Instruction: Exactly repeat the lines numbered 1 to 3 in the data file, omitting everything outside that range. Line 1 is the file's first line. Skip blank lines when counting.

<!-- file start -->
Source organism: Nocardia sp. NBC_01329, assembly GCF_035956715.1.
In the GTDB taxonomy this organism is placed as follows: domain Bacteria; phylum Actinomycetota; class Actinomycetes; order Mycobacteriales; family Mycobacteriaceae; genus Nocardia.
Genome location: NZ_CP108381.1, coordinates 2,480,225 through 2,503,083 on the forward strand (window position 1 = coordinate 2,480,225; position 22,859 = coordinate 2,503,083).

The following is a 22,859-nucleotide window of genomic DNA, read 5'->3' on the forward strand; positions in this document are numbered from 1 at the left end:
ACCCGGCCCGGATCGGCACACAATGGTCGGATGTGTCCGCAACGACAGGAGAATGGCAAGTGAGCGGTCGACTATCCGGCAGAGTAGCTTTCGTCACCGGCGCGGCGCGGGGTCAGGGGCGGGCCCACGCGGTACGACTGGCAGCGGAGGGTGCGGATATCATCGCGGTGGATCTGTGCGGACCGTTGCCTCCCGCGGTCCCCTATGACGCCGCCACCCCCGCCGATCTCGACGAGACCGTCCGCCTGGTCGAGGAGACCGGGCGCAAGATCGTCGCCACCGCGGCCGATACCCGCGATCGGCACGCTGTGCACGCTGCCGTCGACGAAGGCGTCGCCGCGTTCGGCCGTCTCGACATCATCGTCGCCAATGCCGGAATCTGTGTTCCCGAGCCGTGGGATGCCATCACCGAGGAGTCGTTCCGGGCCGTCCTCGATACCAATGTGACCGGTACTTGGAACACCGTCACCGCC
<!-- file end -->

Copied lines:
Source organism: Nocardia sp. NBC_01329, assembly GCF_035956715.1.
In the GTDB taxonomy this organism is placed as follows: domain Bacteria; phylum Actinomycetota; class Actinomycetes; order Mycobacteriales; family Mycobacteriaceae; genus Nocardia.
Genome location: NZ_CP108381.1, coordinates 2,480,225 through 2,503,083 on the forward strand (window position 1 = coordinate 2,480,225; position 22,859 = coordinate 2,503,083).